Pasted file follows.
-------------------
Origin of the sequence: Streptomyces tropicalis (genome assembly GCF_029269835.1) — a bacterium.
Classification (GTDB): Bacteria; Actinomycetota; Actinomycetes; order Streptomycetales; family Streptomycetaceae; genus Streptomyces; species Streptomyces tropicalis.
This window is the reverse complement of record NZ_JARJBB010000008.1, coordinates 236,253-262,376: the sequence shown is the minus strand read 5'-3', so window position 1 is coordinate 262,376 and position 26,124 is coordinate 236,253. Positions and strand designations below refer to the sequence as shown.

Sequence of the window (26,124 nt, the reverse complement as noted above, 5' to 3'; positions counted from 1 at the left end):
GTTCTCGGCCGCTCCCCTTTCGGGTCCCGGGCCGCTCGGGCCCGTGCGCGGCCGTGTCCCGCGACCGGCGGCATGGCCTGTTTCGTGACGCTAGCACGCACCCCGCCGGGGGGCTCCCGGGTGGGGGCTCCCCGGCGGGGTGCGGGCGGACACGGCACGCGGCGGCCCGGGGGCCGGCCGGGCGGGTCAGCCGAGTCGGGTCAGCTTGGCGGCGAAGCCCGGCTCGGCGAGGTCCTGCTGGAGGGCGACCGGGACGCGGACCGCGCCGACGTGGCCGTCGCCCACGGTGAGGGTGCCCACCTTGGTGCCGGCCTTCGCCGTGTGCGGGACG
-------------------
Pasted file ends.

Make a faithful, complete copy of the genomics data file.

Origin of the sequence: Streptomyces tropicalis (genome assembly GCF_029269835.1) — a bacterium.
Classification (GTDB): Bacteria; Actinomycetota; Actinomycetes; order Streptomycetales; family Streptomycetaceae; genus Streptomyces; species Streptomyces tropicalis.
This window is the reverse complement of record NZ_JARJBB010000008.1, coordinates 236,253-262,376: the sequence shown is the minus strand read 5'-3', so window position 1 is coordinate 262,376 and position 26,124 is coordinate 236,253. Positions and strand designations below refer to the sequence as shown.

Sequence of the window (26,124 nt, the reverse complement as noted above, 5' to 3'; positions counted from 1 at the left end):
GTTCTCGGCCGCTCCCCTTTCGGGTCCCGGGCCGCTCGGGCCCGTGCGCGGCCGTGTCCCGCGACCGGCGGCATGGCCTGTTTCGTGACGCTAGCACGCACCCCGCCGGGGGGCTCCCGGGTGGGGGCTCCCCGGCGGGGTGCGGGCGGACACGGCACGCGGCGGCCCGGGGGCCGGCCGGGCGGGTCAGCCGAGTCGGGTCAGCTTGGCGGCGAAGCCCGGCTCGGCGAGGTCCTGCTGGAGGGCGACCGGGACGCGGACCGCGCCGACGTGGCCGTCGCCCACGGTGAGGGTGCCCACCTTGGTGCCGGCCTTCGCCGTGTGCGGGACG